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IFH - Tracking in Alberta: A Challenging Discipline



Tracking is a discipline that demands precision, patience, and intense focus of our loyal canines. In Alberta, where the weather can be as unpredictable as it is harsh, teaching a dog to track is no small feat. While spring may offer a few good months, the dry summers and snowy winters create unique challenges for tracking enthusiasts. One specific tracking discipline that stands out is IFH, or “Internationale Fährtenhundeprüfung” which translates to “International Tracking Dog Test”. In this article, we delve into the world of IFH tracking, a discipline that requires not only dedication but also a deep understanding between handler and dog.


IFH tracking is not for the faint of heart. The difficulty of the three advanced IFH tracking levels far exceeds that of IGP3. Here are the main differences:

IGP3: 600 steps, matured for 60 minutes, with four corners and three articles.

IFH1: 1200 steps, matured for 120 minutes, with six corners and four articles.

IFH2: 1800 steps, matured for 180 minutes, with seven corners (including two acute and one arc) and seven articles.


IGP-FH (championship level): Two FH tracks on two different days, each needing to score at least 70 out of 100 points. The highest combined score wins.

An additional challenge in IFH tracking are the two cross tracks which are laid just 30 minutes before the dog starts the challenge. All IFH levels feature additional complexities for the dog’s olfactory senses, such as changes in surface: e.g. road crossings, both grass and dirt areas.


In Europe IFH is a well-established and popular discipline on its own. In comparison North America often sees IFH titles as a one-time achievement for a successful IGP dog nearing retirement. Over the last 25 years, an annual average of just five dogs earned IFH1 titles in Canada. Since 1975 only four Canadian dogs have achieved IGP-FH. But times are changing.


The principles for assessing IFH tracks closely mirror those for IGP tracks. Judges take into account factors such as the condition of the surface (sand, surface changes, dirt, short/tall grass) and weather conditions (heat, cold, snow, rain). The score reflects the quality of the dog’s work, its ability to handle the range of challenges, and any assistance provided by the handler.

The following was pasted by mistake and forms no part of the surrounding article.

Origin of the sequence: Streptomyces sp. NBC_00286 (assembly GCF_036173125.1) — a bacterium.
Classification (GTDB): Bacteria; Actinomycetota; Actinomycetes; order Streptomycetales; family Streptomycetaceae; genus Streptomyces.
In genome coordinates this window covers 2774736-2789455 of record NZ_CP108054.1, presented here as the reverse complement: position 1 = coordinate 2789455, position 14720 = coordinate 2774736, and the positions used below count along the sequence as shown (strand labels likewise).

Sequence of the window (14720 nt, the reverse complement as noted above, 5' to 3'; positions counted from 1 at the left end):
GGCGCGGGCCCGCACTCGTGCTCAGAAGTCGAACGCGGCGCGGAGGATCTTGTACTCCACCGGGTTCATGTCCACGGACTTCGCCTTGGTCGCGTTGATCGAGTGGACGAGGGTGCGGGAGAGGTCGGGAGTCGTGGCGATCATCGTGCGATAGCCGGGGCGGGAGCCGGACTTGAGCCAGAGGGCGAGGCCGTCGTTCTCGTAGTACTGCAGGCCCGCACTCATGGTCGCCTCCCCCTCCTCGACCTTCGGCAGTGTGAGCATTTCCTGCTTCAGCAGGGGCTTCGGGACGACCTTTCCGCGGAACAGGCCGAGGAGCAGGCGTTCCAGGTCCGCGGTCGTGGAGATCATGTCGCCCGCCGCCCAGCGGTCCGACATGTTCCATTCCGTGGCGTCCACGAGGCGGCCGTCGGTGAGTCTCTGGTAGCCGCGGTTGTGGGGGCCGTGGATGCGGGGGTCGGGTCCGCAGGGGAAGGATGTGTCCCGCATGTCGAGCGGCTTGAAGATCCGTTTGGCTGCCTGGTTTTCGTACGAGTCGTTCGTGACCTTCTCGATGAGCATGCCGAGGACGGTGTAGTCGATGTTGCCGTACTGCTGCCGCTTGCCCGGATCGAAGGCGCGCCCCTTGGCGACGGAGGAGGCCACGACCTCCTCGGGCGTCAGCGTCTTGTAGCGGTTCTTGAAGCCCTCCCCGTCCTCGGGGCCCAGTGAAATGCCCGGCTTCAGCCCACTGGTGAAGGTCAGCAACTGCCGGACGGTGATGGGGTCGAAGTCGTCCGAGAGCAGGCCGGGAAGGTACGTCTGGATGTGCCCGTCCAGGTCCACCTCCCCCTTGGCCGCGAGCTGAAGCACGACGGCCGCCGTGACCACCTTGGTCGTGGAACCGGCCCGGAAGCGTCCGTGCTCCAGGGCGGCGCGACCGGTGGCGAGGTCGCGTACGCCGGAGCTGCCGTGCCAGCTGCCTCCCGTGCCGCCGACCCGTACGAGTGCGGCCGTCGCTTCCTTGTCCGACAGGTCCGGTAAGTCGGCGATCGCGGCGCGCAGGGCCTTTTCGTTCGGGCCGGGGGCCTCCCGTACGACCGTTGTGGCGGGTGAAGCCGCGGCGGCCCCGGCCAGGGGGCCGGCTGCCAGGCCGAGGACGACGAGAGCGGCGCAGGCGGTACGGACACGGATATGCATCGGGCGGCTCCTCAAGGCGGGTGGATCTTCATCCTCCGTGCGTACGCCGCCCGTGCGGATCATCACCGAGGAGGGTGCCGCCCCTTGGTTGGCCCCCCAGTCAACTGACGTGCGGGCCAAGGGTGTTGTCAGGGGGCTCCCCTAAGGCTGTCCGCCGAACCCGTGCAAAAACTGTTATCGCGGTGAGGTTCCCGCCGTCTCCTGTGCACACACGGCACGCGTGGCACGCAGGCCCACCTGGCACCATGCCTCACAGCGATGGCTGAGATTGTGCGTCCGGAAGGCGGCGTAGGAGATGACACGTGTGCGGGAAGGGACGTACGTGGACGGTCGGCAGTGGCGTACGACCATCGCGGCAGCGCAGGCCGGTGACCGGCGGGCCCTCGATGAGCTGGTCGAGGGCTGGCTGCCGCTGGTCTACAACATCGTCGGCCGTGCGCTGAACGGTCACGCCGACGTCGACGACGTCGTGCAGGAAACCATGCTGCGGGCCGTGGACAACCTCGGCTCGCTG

One of the unique aspects of IFH tracking is that older dogs can also participate. The 2022 FCI IFH World Champion was nine years old at the time of the competition. This discipline doesn’t require high physical activity from the dog; rather, it demands focus, perseverance, and, most importantly, exceptional olfactory qualities.


Training for IFH tracking offers more than just the thrill of competition. It provides an opportunity for a deep bond between handler and dog, filled with moments of pleasure, tranquility, and partnership. Picture the scene: you’re out early in the morning, greeted by the first rays of sunlight and the sweet melodies of field birds.



Occasionally, you might also encounter the antics of magpies attempting to pilfer food from your freshly laid track. The satisfaction of seeing your dog finding its way, navigating the challenges, and to revel in their success far outweighs any long drive to a tracking field and the patience required as you wait for the track to mature.


 

K9Force (2023, October). IFH - Tracking in Alberta: A Challenging Discipline. https://publuu.com/flip-book/199364/621487/page/10


© K9Force WDC 2023. For permission to reproduce any article in this blog, contact info@k9force.ca

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